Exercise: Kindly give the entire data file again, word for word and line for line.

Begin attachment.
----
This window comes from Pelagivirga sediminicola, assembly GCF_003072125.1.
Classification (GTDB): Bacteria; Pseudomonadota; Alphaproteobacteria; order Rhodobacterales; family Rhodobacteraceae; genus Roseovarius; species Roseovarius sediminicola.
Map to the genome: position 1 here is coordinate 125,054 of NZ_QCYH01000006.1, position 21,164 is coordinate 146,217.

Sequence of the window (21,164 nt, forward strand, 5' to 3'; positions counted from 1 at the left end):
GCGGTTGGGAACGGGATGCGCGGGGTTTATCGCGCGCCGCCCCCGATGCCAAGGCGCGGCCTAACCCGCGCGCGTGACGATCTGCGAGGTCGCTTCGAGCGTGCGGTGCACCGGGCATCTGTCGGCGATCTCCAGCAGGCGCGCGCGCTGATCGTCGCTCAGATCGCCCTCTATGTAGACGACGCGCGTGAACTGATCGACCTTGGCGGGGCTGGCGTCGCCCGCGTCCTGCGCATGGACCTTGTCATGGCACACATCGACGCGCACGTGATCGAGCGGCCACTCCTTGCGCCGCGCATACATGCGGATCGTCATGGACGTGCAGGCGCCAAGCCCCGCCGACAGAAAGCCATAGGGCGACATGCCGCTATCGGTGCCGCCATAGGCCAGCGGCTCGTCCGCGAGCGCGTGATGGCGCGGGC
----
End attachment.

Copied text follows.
This window comes from Pelagivirga sediminicola, assembly GCF_003072125.1.
Classification (GTDB): Bacteria; Pseudomonadota; Alphaproteobacteria; order Rhodobacterales; family Rhodobacteraceae; genus Roseovarius; species Roseovarius sediminicola.
Map to the genome: position 1 here is coordinate 125,054 of NZ_QCYH01000006.1, position 21,164 is coordinate 146,217.

Sequence of the window (21,164 nt, forward strand, 5' to 3'; positions counted from 1 at the left end):
GCGGTTGGGAACGGGATGCGCGGGGTTTATCGCGCGCCGCCCCCGATGCCAAGGCGCGGCCTAACCCGCGCGCGTGACGATCTGCGAGGTCGCTTCGAGCGTGCGGTGCACCGGGCATCTGTCGGCGATCTCCAGCAGGCGCGCGCGCTGATCGTCGCTCAGATCGCCCTCTATGTAGACGACGCGCGTGAACTGATCGACCTTGGCGGGGCTGGCGTCGCCCGCGTCCTGCGCATGGACCTTGTCATGGCACACATCGACGCGCACGTGATCGAGCGGCCACTCCTTGCGCCGCGCATACATGCGGATCGTCATGGACGTGCAGGCGCCAAGCCCCGCCGACAGAAAGCCATAGGGCGACATGCCGCTATCGGTGCCGCCATAGGCCAGCGGCTCGTCCGCGAGCGCGTGATGGCGCGGGC